“I started [at UMass Boston] in the fall of 2007 and after that first semester, when I wrote this story, I pushed pause. I felt that I needed to travel to Guatemala, which is where my parents were born,” she said.
“It was really critical for me to feel like I filled that well. I needed to fill that well in order to draw from it… I arrived here and realized ‘wow, this is a chance to really give in to my stories and to really pull those threads. But first I need to go back to the source,'” De Leon said. “‘Alone.’ Because I only traveled to Guatemala with my family, and that basically meant that my parents were like two bodyguards and we just went to relatives’ living rooms on the ‘couch tour.'” Many audience members nodded empathetically, perhaps reflecting on their own experiences when returning to their family’s homeland.
As it turns out, De Leon decided to temporarily leave her studies and travel to Guatemala. Her father, convinced she would not survive the solitary journey, travelled ahead of her by a week and picked her up from the airport himself.
“My dad and I talked more in that week than we ever did in my entire life. He told me stories about uncles who fought with the guerrillas in Guatemala, some who were murdered. He told me about growing up on a farm and about little kids assembling bombs. He told me stories that I have never heard him tell before, and since then, he’s never told them again,” she said. “There was something really powerful about that. I wrote and wrote and wrote, and then I came back home with journals and stacks of paper. I assembled them bit by bit and I was able to really kind of dig in.”
Coming back to UMass Boston from her journey, De Leon found herself with more material to work with. What she learned here, she told the audience, was exactly how to craft the stories she had found in order to give them life as well as longevity. She found at UMass Boston a kind of validation she struggled to find elsewhere, not only in her stories as a person of color, but in what she had to say. Period. Finally, she emphasized, she found a place where she was encouraged to “keep going” with her out-of-the-ordinary chosen career path as a creative writer.
“So much of writing has to do with the confidence of telling those stories,” De Leon said.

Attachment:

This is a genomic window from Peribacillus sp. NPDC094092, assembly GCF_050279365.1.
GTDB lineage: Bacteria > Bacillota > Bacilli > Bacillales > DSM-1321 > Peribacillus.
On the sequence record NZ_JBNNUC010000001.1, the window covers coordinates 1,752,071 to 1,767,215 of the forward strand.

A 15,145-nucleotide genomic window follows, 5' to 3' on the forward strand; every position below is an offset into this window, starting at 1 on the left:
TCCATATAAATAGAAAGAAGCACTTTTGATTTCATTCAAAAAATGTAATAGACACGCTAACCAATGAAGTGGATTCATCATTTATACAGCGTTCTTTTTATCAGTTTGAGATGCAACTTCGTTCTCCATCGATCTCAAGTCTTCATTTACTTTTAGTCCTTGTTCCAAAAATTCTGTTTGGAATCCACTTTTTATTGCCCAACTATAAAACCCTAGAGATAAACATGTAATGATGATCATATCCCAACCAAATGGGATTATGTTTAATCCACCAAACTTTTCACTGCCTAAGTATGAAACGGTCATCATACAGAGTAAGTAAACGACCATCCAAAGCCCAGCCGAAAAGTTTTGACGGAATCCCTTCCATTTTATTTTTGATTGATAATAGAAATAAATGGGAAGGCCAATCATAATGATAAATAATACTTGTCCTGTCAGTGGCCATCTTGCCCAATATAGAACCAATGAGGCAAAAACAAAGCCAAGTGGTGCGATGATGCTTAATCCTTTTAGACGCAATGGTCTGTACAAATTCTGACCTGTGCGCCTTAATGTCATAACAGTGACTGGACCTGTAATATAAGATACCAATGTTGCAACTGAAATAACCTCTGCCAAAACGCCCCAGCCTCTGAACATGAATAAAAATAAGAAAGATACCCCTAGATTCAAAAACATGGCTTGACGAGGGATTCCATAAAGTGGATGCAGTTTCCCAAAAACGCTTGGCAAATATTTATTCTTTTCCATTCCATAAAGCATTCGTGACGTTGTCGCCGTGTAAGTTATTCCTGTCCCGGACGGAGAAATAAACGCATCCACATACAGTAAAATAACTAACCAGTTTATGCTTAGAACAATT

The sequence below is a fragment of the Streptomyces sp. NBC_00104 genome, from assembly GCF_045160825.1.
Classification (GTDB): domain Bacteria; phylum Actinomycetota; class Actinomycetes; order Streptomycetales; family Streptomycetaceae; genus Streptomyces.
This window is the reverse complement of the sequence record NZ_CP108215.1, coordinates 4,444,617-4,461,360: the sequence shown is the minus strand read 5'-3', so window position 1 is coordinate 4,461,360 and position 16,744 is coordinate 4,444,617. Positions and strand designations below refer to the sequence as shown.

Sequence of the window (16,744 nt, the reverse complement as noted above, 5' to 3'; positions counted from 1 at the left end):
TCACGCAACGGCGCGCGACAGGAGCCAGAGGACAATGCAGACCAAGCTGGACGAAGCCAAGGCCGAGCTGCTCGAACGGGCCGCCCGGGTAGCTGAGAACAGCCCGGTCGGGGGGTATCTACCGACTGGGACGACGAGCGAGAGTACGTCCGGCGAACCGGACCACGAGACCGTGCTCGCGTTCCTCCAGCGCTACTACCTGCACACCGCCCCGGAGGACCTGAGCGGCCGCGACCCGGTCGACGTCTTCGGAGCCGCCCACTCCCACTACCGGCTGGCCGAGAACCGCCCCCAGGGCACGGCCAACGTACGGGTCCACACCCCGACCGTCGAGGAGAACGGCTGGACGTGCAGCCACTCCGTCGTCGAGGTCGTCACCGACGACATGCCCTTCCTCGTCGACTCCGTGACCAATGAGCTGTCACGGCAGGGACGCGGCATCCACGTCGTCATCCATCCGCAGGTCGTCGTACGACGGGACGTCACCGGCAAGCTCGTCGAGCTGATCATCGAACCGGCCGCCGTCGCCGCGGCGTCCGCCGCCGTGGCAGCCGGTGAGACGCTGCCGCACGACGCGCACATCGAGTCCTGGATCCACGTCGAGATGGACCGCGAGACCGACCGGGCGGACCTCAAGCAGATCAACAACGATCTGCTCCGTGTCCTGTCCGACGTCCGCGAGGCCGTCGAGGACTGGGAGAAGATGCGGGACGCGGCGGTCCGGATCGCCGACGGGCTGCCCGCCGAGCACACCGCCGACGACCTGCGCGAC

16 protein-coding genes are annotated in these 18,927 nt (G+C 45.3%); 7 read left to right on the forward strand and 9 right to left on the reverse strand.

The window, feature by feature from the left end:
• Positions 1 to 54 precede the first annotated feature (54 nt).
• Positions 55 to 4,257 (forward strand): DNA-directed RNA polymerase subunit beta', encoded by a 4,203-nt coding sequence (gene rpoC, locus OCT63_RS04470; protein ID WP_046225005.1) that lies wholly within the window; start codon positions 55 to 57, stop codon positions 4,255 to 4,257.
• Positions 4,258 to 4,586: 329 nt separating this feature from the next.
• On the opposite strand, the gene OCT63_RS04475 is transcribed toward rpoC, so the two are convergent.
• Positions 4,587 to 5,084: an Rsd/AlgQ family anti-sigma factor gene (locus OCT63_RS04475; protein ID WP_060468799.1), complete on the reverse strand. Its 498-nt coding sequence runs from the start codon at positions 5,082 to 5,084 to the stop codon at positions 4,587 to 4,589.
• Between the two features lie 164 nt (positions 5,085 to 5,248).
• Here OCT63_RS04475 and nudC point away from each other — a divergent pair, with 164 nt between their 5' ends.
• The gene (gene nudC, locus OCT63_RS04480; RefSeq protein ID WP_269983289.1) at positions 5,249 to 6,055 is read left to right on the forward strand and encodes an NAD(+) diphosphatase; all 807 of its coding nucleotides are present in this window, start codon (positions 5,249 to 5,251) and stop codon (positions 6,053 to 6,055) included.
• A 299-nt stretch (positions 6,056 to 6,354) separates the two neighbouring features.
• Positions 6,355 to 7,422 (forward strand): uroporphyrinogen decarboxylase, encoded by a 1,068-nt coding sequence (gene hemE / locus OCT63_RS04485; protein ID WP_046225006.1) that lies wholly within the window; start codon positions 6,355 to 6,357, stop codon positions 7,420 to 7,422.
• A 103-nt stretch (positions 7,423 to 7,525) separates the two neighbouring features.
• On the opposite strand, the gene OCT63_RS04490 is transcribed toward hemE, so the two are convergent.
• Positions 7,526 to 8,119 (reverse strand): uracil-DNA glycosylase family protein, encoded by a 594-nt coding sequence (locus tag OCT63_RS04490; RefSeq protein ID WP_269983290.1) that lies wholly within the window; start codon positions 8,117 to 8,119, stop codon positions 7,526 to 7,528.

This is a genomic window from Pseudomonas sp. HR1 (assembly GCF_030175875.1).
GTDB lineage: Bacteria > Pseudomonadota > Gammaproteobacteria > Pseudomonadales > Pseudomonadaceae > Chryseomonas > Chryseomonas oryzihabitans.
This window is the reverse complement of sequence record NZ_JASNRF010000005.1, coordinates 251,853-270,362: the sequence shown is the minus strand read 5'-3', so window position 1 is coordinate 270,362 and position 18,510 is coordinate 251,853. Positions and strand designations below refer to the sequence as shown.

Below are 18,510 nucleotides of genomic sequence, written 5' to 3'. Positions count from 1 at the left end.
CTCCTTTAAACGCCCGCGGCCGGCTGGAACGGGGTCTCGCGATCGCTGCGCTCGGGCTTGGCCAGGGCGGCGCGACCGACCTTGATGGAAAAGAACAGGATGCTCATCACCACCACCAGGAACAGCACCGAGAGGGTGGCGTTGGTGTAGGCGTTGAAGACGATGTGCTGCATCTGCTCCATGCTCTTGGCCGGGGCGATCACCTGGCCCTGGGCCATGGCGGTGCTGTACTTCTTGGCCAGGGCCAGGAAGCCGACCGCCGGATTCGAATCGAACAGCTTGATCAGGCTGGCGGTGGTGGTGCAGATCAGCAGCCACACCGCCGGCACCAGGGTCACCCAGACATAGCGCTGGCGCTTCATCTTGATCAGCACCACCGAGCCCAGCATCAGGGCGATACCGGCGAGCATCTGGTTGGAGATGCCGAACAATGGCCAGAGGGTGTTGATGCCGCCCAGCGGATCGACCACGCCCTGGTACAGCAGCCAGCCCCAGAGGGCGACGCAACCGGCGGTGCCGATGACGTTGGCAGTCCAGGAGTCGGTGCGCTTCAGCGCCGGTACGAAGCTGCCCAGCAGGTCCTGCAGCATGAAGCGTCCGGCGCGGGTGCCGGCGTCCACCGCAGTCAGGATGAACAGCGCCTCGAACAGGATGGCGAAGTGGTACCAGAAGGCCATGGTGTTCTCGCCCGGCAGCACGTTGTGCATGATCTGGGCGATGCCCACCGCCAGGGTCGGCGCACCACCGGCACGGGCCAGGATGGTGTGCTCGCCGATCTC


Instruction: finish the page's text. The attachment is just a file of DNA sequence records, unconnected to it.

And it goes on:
She also emphasized understanding the importance of revision, of having to go back to a piece over and over and seeing it not as a failure, but as a process. She tried to make it clear that the process of writing is not neat and orderly, as the finish product seems to imply; it is messy, often coming in flashes, and that that is completely okay – even healthy.
De Leon revealed that much of the storyline of “Home Movie” is based off of her own life experiences. The husband in the short story, Eduardo, decides to leave his wife and children in Boston to return to Guatemala. The story highlights the struggle of figuring out what is home and what isn’t, and what is right and what is wrong.
When De Leon was 14, her father left her family after proclaiming he was tired of America and setting off on a drive – yes, drive – back to Guatemala. Although he returned two days later, her family never fully dealt with the situation by discussing it.
“Since then, I’ve always wondered: ‘What was going through his mind that he would just leave his family, his job, his house? What was it that made him turn around?’ I guess he had gone as far as Washington DC and stopped to see a friend, but he came back,” De Leon said. “And part of me is happy and grateful he came back – my life would have been quite different. But I was also really intrigued as a writer – what would happen if he didn’t come back? What would happen if his wife confronted him? I had so many of those questions. So that’s when I started writing this story.”
Although she has received some interesting feedback about her story – an NPR interviewer was convinced her story was only a sad one – De Leon expressed a hope that her writing would encourage readers to think differently about some of the issues her story delves into.
Above all, however, De Leon believes in the value of telling one’s story and the value it has in communicating with others.
“Stories have always been a part of my life, and have always sustained me in dark times,” De Leon said. “They have also always helped me celebrate good times. This is one of those times.”